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Vertical Larks Head

Vertical Larks Head

Description: The Vertical Larks Head is a very popular variation of the standard Larks Head knot. In some vintage Macrame patterns, it is called the Buttonhole Stitch.

The primary difference between a regular Larks Head knot and this variation is that you tie the two loops separately

Any time you use a Larks Head Knot within the body of a pattern, you are likely to tie them as described in the basic design below.

These knots are not always arranged vertically.  You can tie them in horizontal and diagonal rows, and in opposite directions.  Included on this page is a unique progressive design that can be used to form diagonal rows (shown above).

The rings in plant hangers and wall decorations are often covered with Larks Head knots for protection, or for decoration.  The instructions for covering rings is also on this page.

Buttonhole Clasp

One of the most common uses for this knot is to make Buttonhole Clasps for jewelry and belts.

Click on the image or link to visit the page.
Buttonhole Scallops

Buttonhole Scallops were popular in the late 1800's. They are used to decorate the top or side edges of Macrame projects. 

Click on the image or link to see how they are made.


Basic Design

 Basic Design
To practice the basic Vertical Larks head design, secure one holding cord vertically on your board (yellow in images).

Secure one end of a working cord as well, to the left of the holding cord.  It can be arranged in any direction, but it's best to place it vertically.

Designer's Tip:  In a Macrame pattern, you may not be told which direction to tie the Larks Head knot.  Just remember that the head of the knot will face the same direction as where the working cord is placed.

First Loop
  Step 1:  Move the working cord over - under the holding cord, rotating counter-clockwise.

As you pull it to the left, pass over the secured end of the working cord to complete the loop. 

Tighten the first loop by pulling on the working end.


Loop 2
  Step 2: To make the second loop, move the working cord under - over the holding cord.

As you pull it to the left, pass under the working cord.

Tighten the second loop.



Since the working cord is on the left, the head of the knot (vertical segment) is facing left.

To make the knot facing right, move the working cord to the right of the holding cord, and tie the loops in a clockwise direction.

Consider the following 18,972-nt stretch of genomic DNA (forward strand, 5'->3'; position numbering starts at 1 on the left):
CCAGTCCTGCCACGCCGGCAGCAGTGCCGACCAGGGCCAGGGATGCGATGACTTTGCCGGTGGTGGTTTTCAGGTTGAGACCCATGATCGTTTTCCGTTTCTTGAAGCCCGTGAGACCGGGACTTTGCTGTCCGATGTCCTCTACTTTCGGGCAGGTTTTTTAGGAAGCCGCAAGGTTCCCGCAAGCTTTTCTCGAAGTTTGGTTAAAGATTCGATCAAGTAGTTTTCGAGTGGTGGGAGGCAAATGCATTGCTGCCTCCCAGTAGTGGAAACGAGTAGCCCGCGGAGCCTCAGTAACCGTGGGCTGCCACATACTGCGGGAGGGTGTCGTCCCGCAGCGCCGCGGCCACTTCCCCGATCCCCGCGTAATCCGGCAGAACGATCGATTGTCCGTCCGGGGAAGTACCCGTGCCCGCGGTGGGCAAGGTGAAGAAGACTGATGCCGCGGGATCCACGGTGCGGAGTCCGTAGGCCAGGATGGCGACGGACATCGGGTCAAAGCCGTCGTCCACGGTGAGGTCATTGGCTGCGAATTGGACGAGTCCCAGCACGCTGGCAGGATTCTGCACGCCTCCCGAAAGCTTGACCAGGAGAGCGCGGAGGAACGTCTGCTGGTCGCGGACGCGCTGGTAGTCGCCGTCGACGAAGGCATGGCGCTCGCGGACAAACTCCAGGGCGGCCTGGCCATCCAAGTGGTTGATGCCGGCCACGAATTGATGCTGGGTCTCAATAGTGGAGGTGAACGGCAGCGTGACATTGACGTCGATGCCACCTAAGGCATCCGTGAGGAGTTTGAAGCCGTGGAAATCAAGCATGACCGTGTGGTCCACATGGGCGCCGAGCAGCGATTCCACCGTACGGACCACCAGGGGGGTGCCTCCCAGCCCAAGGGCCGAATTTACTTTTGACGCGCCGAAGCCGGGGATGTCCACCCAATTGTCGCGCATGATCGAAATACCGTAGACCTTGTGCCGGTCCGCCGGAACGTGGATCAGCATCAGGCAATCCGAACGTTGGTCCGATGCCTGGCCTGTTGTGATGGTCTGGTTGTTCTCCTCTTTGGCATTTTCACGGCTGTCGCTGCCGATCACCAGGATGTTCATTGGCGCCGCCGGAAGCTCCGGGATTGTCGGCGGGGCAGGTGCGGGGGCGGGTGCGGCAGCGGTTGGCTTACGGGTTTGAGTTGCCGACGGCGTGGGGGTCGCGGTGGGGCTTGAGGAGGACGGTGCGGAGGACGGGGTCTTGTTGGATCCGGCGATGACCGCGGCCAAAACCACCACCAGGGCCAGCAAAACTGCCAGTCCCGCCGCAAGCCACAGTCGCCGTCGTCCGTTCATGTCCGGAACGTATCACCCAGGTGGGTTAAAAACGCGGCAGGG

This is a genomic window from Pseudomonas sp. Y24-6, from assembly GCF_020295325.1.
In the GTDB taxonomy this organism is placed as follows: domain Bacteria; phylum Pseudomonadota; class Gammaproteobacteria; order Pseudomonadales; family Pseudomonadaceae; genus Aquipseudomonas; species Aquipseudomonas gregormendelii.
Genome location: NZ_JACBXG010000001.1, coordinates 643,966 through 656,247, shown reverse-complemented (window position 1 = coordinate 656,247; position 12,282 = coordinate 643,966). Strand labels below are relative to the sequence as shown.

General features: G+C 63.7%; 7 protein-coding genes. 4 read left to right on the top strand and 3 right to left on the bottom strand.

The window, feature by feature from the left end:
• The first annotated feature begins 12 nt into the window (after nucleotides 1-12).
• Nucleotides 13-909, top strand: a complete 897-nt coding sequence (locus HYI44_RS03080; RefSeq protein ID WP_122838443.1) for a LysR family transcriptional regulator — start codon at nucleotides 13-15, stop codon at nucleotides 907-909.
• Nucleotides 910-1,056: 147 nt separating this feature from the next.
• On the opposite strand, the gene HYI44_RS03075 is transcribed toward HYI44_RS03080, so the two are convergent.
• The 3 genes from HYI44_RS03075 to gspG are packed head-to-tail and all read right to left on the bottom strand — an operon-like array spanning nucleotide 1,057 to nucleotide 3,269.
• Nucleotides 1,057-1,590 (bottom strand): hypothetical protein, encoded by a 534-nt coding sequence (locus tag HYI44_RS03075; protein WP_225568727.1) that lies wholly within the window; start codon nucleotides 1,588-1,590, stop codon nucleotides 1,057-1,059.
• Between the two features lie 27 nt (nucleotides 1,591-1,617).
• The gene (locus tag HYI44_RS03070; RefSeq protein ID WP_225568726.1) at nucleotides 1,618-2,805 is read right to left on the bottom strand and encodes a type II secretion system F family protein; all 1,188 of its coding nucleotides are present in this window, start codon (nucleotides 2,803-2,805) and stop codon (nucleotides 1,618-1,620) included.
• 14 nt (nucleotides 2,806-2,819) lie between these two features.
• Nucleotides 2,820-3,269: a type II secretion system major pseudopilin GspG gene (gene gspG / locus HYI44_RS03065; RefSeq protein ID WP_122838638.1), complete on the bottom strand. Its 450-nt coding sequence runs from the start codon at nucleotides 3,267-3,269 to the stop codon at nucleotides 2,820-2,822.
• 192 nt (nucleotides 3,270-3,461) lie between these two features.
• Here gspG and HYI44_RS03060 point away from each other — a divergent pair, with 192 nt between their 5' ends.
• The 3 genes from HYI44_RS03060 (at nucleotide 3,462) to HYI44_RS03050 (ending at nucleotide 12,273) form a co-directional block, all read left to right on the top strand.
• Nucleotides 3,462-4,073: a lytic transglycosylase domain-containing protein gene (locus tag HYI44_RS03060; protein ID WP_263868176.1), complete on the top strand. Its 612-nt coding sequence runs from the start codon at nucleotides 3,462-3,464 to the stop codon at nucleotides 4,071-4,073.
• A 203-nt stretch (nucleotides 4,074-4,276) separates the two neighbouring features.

Covering Rings

Covering Rings

Covering rings with the Vertical Larks Head is frequently done in Macrame projects that are hung from hooks, such as plant hangers and wall decorations.  The material forms a protective cover for the ring, and it looks nice, too.

You need one piece of cord material, at least 72 inches long. You will also need one 2-inch ring.


Step 1: Fold the cord in half, and place it under the lower portion of the ring.

The ends should be heading towards the back of your board.


Larks Head

Step 2: Bring both halves over the ring, and down under the folded area of the cord.

Pull firmly to tighten the Larks Head knot.

Loop 1

Step 3:  Make the first loop for the vertical variation by moving the right half over - under the ring, rotating counter-clockwise.

As you pull it towards you, pass over the cord.

Tighten firmly.

Loop 2

Step 4:  Make the second loop by moving the right half under - over the ring.

Pass under the cord as you pull it.

Tighten firmly.


Step 5:  Repeat steps 3 and 4 several times, until the right side of the ring is covered. 

Use the left half of the cord to cover the left side of the ring.  Rotate clockwise when tying the knots.

Step 5, continued:  Push the knots close together on both sides of the ring. 

Tie as many knots onto the ring as possible, so that there are no gaps.


Progressive Design

Progressive Design

This progressive design was found in a Macrame book written in the early 1900's.  So it's definitely a vintage technique, and truly unique.

The progressive pattern is created by using cords in order. So each Vertical Larks Head knot is made with a different cord.   Since the holding cords are shared, the knots are connected and form a diagonal row.

You need four cords, at least 45 inches long.  Using different colors is optional.   Fold each one in half and secure them on your board vertically. Mentally number them 1 - 8.

First Loop

Step 1: Use cord 8 to tie a clockwise loop onto cords 6 and 7, passing over - under the holding cords. 

As you pull it right, pass over cord 8.

Tighten the knot firmly.

Loop 2

Step 2:  Complete the Vertical Larks head knot by tying the second loop under - over the holding cord, and under cord 8.

Tighten firmly, making sure the cords are straight and have tension. Secure the knot.

Cord 7

Step 3:  Use cord 7 to tie the next knot, onto cords 5 and 6.

The Larks Head knot should rest close to the first knot. 

Cord 6

Step 4:  Cord 6 is the next working cord.

Tie the Larks Head knot onto cords 4 and 5.


Step 5:  Tie Larks Head knots with cords 5 - 3 in the same manner.

The knots are tied onto the two cords next to the one you are using.

Secure the last knot in the row (cord 3).

Left to Right

Step 6:  Now you tie the second row in the opposite direction (left to right), using cords 1 - 6. 

All the Larks Head knots are tied counter-clockwise.

Continued below


Pull each cord firmly as you tighten each knot, so the segment between the two rows are straight and taut.


Repeat steps 1 - 7 again, if you wish to make a zigzag design with the Vertical Larks Head knots.


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